Abstract [en]

    Idiopathic normal pressure hydrocephalus (INPH) is linked to disturbance of the CSF circulation, though the exact nature of the disturbance is not clarified. Phase contrast magnetic resonance imaging (PC-MRI) allows for measurement of local CSF and blood flows, and has been applied in hydrocephalus to demonstrate changes in both cerebral blood flow and aqueduct CSF flow. Many of these studies have, however been based on small numbers of subjects, or poorly defined selection criteria. This study therefore aimed to confirm if cerebral blood flow and CSF flow between compartments differed between INPH subjects and healthy elderly.

    Forty-three healthy elderly and 22 patients diagnosed with INPH according to the INPH guidelines were investigated with PC-MRI measurements of cerebral arterial inflow (CBF) and internal jugular venous outflow, cervical CSF flow, and aqueduct CSF flow. Both net flows, pulsatile aspects of flow, and delays between flow waveforms were analysed.

    Pulsatility in the aqueduct flow was significantly higher in INPH than healthy elderly (aqueduct stroke volume: 189±184 vs. 86±46 ml, p<0.01). There was larger variation in aqueduct net flow in INPH (SD: 1.31 vs. 0.25 ml/min), but the mean net flow did not differ. Cerebral blood flow and internal jugular vein flow showed no significant differences between the groups, though there was a trend toward lower CBF in the diastolic phase and higher CBF pulsatility index. No differences were found in flow delays.

    In conclusion, cerebral in- and outflow of blood, and cervical CSF flow were similar in healthy elderly and INPH subjects. Aqueduct flow showed higher pulsatility in INPH, but there was no general reversal of the direction of aqueduct net flow. 

  • 17.
    Qvarlander, Sara
    et al.
    Umeå universitet, Medicinska fakulteten, Institutionen för strålningsvetenskaper, Radiofysik. Umeå universitet, Teknisk-naturvetenskapliga fakulteten, Centrum för medicinsk teknik och fysik (CMTF).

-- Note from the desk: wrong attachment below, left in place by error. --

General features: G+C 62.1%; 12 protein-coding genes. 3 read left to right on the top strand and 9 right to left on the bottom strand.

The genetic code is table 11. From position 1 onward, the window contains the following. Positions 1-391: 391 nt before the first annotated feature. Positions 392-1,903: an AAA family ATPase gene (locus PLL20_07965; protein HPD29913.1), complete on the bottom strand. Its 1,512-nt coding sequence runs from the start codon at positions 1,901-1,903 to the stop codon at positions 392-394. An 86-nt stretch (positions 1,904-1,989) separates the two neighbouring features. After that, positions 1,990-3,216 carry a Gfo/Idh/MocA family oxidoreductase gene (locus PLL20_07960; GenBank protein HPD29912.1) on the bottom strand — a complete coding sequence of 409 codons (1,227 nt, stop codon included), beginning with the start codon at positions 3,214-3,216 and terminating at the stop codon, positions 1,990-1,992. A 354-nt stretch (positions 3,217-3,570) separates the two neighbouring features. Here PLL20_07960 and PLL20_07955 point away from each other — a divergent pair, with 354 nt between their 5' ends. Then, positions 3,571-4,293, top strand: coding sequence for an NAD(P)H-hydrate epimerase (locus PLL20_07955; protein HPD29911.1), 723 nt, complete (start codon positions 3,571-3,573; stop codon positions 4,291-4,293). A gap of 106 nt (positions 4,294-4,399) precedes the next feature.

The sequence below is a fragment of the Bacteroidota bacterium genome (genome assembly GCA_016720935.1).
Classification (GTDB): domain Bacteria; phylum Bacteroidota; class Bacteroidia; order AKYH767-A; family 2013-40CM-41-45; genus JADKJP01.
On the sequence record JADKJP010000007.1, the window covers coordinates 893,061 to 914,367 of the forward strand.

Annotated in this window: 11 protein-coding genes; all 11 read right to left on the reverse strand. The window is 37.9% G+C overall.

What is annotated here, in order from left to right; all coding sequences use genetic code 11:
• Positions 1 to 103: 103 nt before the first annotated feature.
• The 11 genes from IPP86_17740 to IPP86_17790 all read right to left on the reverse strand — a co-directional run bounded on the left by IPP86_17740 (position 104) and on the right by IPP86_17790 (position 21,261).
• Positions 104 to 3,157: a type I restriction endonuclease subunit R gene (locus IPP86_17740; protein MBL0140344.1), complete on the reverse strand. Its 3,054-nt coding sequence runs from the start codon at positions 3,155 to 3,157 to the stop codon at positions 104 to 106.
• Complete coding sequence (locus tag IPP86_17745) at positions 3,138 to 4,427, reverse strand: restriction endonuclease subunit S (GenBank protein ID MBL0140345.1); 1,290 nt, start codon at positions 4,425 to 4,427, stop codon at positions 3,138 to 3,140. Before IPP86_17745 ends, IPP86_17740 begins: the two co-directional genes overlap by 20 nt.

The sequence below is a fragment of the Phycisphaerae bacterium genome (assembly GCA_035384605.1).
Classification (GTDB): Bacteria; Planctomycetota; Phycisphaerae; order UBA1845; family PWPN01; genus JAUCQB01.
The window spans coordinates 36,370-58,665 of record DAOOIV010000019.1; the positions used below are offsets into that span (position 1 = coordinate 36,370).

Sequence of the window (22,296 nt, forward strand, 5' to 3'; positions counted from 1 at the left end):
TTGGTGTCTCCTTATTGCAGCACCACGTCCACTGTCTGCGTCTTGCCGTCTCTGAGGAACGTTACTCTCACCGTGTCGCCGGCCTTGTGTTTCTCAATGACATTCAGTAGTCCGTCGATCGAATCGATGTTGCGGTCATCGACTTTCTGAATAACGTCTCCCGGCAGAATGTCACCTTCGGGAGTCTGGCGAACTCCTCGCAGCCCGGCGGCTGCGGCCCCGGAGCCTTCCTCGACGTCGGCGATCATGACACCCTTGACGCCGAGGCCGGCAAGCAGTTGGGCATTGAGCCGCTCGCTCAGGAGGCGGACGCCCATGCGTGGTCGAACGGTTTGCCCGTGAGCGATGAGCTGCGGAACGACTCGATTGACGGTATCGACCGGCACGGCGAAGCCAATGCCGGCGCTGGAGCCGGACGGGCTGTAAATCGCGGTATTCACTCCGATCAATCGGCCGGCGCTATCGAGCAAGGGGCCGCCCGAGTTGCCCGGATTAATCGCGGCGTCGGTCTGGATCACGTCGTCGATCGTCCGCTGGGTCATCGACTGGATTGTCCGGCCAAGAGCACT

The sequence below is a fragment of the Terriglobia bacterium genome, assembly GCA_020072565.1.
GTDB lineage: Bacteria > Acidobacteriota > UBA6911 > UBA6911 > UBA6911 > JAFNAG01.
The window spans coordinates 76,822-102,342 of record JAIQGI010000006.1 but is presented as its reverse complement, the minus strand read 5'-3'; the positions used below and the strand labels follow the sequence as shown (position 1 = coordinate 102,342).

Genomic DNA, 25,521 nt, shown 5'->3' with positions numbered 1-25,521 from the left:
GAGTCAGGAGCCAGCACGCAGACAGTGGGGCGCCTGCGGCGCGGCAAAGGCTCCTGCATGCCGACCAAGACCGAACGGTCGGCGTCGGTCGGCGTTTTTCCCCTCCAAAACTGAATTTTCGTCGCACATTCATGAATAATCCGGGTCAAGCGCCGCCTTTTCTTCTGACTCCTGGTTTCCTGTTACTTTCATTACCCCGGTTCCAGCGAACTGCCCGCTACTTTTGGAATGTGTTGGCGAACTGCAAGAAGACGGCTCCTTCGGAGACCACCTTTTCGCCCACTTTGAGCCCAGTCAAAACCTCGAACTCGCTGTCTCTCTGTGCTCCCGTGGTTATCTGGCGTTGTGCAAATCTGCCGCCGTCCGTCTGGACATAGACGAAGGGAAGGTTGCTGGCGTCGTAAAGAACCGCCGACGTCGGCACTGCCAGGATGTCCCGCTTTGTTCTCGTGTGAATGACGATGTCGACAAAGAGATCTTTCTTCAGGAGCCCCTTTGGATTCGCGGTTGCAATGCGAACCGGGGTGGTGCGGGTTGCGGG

Lundkvist, Bo
    Umeå universitet, Medicinska fakulteten, Institutionen för farmakologi och klinisk neurovetenskap, Klinisk neurovetenskap.
    Koskinen, Lars-Owe D
    Umeå universitet, Medicinska fakulteten, Institutionen för farmakologi och klinisk neurovetenskap, Klinisk neurovetenskap.
    Malm, Jan
    Umeå universitet, Medicinska fakulteten, Institutionen för farmakologi och klinisk neurovetenskap, Klinisk neurovetenskap.
    Eklund, Anders
    Umeå universitet, Teknisk-naturvetenskapliga fakulteten, Centrum för medicinsk teknik och fysik (CMTF). Umeå universitet, Medicinska fakulteten, Institutionen för strålningsvetenskaper, Radiofysik.
    Pulsatility in CSF dynamics: pathophysiology of idiopathic normal pressure hydrocephalus2013Inngår i: Journal of Neurology, Neurosurgery and Psychiatry, ISSN 0022-3050, E-ISSN 1468-330X, Vol. 84, nr 7, s. 735-741Artikkel i tidsskrift (Fagfellevurdert)
    Abstract [en]

    Background: It is suggested that disturbed CSF dynamics are involved in the pathophysiology of idiopathic normal pressure hydrocephalus (INPH). The pulsatility curve describes the relationship between intracranial pressure (ICP) and the amplitude of cardiac related ICP pulsations. The position of baseline ICP on the curve provides information about the physiological state of the CSF dynamic system. The objective of the study was to investigate if shunt surgery modifies the pulsatility curve and the baseline position on the curve, and how this relates to gait improvement in INPH.

    Methods: 51 INPH patients were investigated with lumbar CSF dynamic investigations preoperatively and 5 months after shunt surgery. During the investigation, ICP was measured at baseline, and then a CSF sample was removed, resulting in pressure reduction. After this, ICP was regulated with an automated infusion protocol, with a maximum increase of 24 mm Hg above baseline. The pulsatility curve was thus determined in a wide range of ICP values. Gait improvement was defined as a gait speed increase >= 0.1 m/s.

    Results: The pulsatility curve was unaltered by shunting. Baseline ICP and amplitude were reduced (-3.0 +/- 2.9 mm Hg; -1.1 +/- 1.5 mm Hg; p < 0.05, n = 51). Amplitude reduction was larger for gait improvers (-1.2 +/- 1.6 mm Hg, n = 42) than non-improvers (-0.2 +/- 0.5 mm Hg, n = 9) (p < 0.05) although mean ICP reduction did not differ.

    Conclusions: The pulsatility curve was not modified by shunt surgery, while the baseline position was shifted along the curve. Observed differences between gait improvers and non-improvers support cardiac related ICP pulsations as a component of INPH pathophysiology.

  • 18.
    Qvarlander, Sara
    et al.
    Umeå universitet, Medicinska fakulteten, Institutionen för strålningsvetenskaper, Radiofysik.
    Malm, Jan
    Umeå universitet, Medicinska fakulteten, Institutionen för farmakologi och klinisk neurovetenskap, Klinisk neurovetenskap.
    Eklund, Anders
    Umeå universitet, Medicinska fakulteten, Institutionen för strålningsvetenskaper, Radiofysik.
    CSF dynamic analysis of a predictive pulsatility-based infusion test for normal pressure hydrocephalus2014Inngår i: Medical and Biological Engineering and Computing, ISSN 0140-0118, E-ISSN 1741-0444, Vol. 52, nr 1, s. 75-85Artikkel i tidsskrift (Fagfellevurdert)